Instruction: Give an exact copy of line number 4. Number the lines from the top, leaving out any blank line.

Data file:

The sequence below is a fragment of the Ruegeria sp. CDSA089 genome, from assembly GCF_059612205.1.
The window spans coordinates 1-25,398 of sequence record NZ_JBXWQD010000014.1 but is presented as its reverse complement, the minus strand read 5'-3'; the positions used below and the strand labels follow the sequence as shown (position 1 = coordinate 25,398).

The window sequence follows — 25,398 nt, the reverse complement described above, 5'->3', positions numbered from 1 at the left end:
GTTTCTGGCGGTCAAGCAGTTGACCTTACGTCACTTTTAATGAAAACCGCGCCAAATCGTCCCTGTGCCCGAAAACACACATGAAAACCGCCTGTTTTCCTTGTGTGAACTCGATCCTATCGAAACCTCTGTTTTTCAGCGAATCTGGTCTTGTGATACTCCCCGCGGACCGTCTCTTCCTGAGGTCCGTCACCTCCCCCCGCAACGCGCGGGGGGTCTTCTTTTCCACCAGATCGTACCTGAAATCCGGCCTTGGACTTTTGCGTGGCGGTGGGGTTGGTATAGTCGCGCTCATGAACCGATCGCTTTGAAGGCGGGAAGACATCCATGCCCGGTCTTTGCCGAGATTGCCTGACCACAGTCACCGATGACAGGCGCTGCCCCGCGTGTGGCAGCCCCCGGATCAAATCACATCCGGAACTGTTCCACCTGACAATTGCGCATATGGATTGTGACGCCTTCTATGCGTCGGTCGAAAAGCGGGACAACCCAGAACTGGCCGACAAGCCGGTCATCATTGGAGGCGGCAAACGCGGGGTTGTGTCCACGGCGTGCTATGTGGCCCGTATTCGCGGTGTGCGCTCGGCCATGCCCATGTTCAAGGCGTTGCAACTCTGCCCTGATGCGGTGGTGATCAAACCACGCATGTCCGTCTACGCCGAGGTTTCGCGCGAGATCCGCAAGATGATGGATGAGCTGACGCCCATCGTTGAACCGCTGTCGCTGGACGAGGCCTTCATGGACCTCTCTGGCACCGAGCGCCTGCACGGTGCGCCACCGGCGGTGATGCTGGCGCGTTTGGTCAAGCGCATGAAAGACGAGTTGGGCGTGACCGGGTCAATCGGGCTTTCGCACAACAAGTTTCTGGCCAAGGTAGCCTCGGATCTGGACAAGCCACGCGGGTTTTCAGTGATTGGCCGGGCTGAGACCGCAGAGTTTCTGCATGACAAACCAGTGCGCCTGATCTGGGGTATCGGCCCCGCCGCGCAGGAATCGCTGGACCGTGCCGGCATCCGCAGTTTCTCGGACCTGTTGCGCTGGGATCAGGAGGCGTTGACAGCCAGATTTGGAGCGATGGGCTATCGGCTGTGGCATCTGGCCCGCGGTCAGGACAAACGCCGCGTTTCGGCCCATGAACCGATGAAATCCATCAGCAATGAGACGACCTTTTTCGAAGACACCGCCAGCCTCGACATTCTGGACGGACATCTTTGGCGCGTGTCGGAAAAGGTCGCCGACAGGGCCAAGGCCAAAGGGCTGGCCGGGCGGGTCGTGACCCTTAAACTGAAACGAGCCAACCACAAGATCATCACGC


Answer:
GTTTCTGGCGGTCAAGCAGTTGACCTTACGTCACTTTTAATGAAAACCGCGCCAAATCGTCCCTGTGCCCGAAAACACACATGAAAACCGCCTGTTTTCCTTGTGTGAACTCGATCCTATCGAAACCTCTGTTTTTCAGCGAATCTGGTCTTGTGATACTCCCCGCGGACCGTCTCTTCCTGAGGTCCGTCACCTCCCCCCGCAACGCGCGGGGGGTCTTCTTTTCCACCAGATCGTACCTGAAATCCGGCCTTGGACTTTTGCGTGGCGGTGGGGTTGGTATAGTCGCGCTCATGAACCGATCGCTTTGAAGGCGGGAAGACATCCATGCCCGGTCTTTGCCGAGATTGCCTGACCACAGTCACCGATGACAGGCGCTGCCCCGCGTGTGGCAGCCCCCGGATCAAATCACATCCGGAACTGTTCCACCTGACAATTGCGCATATGGATTGTGACGCCTTCTATGCGTCGGTCGAAAAGCGGGACAACCCAGAACTGGCCGACAAGCCGGTCATCATTGGAGGCGGCAAACGCGGGGTTGTGTCCACGGCGTGCTATGTGGCCCGTATTCGCGGTGTGCGCTCGGCCATGCCCATGTTCAAGGCGTTGCAACTCTGCCCTGATGCGGTGGTGATCAAACCACGCATGTCCGTCTACGCCGAGGTTTCGCGCGAGATCCGCAAGATGATGGATGAGCTGACGCCCATCGTTGAACCGCTGTCGCTGGACGAGGCCTTCATGGACCTCTCTGGCACCGAGCGCCTGCACGGTGCGCCACCGGCGGTGATGCTGGCGCGTTTGGTCAAGCGCATGAAAGACGAGTTGGGCGTGACCGGGTCAATCGGGCTTTCGCACAACAAGTTTCTGGCCAAGGTAGCCTCGGATCTGGACAAGCCACGCGGGTTTTCAGTGATTGGCCGGGCTGAGACCGCAGAGTTTCTGCATGACAAACCAGTGCGCCTGATCTGGGGTATCGGCCCCGCCGCGCAGGAATCGCTGGACCGTGCCGGCATCCGCAGTTTCTCGGACCTGTTGCGCTGGGATCAGGAGGCGTTGACAGCCAGATTTGGAGCGATGGGCTATCGGCTGTGGCATCTGGCCCGCGGTCAGGACAAACGCCGCGTTTCGGCCCATGAACCGATGAAATCCATCAGCAATGAGACGACCTTTTTCGAAGACACCGCCAGCCTCGACATTCTGGACGGACATCTTTGGCGCGTGTCGGAAAAGGTCGCCGACAGGGCCAAGGCCAAAGGGCTGGCCGGGCGGGTCGTGACCCTTAAACTGAAACGAGCCAACCACAAGATCATCACGC